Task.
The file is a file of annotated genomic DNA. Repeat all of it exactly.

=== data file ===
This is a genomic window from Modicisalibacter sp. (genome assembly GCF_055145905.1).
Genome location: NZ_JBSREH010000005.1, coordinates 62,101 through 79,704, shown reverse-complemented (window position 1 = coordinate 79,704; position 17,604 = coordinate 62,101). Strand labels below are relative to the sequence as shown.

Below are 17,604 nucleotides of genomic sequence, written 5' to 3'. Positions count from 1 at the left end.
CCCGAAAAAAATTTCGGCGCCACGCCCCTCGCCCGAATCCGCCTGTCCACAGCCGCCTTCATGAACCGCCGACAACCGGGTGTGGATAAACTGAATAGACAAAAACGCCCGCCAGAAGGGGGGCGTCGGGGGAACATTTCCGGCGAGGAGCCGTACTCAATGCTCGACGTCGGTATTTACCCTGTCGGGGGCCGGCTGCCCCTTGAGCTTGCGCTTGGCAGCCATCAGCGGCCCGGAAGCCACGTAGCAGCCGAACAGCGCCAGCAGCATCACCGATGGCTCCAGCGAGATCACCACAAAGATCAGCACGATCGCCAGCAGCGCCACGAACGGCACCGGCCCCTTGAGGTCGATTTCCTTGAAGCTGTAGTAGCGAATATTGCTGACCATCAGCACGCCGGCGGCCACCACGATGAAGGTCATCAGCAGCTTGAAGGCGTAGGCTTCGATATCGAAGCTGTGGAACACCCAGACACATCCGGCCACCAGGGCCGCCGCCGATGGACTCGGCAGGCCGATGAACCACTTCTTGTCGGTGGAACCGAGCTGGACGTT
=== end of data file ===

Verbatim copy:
This is a genomic window from Modicisalibacter sp. (genome assembly GCF_055145905.1).
Genome location: NZ_JBSREH010000005.1, coordinates 62,101 through 79,704, shown reverse-complemented (window position 1 = coordinate 79,704; position 17,604 = coordinate 62,101). Strand labels below are relative to the sequence as shown.

Below are 17,604 nucleotides of genomic sequence, written 5' to 3'. Positions count from 1 at the left end.
CCCGAAAAAAATTTCGGCGCCACGCCCCTCGCCCGAATCCGCCTGTCCACAGCCGCCTTCATGAACCGCCGACAACCGGGTGTGGATAAACTGAATAGACAAAAACGCCCGCCAGAAGGGGGGCGTCGGGGGAACATTTCCGGCGAGGAGCCGTACTCAATGCTCGACGTCGGTATTTACCCTGTCGGGGGCCGGCTGCCCCTTGAGCTTGCGCTTGGCAGCCATCAGCGGCCCGGAAGCCACGTAGCAGCCGAACAGCGCCAGCAGCATCACCGATGGCTCCAGCGAGATCACCACAAAGATCAGCACGATCGCCAGCAGCGCCACGAACGGCACCGGCCCCTTGAGGTCGATTTCCTTGAAGCTGTAGTAGCGAATATTGCTGACCATCAGCACGCCGGCGGCCACCACGATGAAGGTCATCAGCAGCTTGAAGGCGTAGGCTTCGATATCGAAGCTGTGGAACACCCAGACACATCCGGCCACCAGGGCCGCCGCCGATGGACTCGGCAGGCCGATGAACCACTTCTTGTCGGTGGAACCGAGCTGGACGTT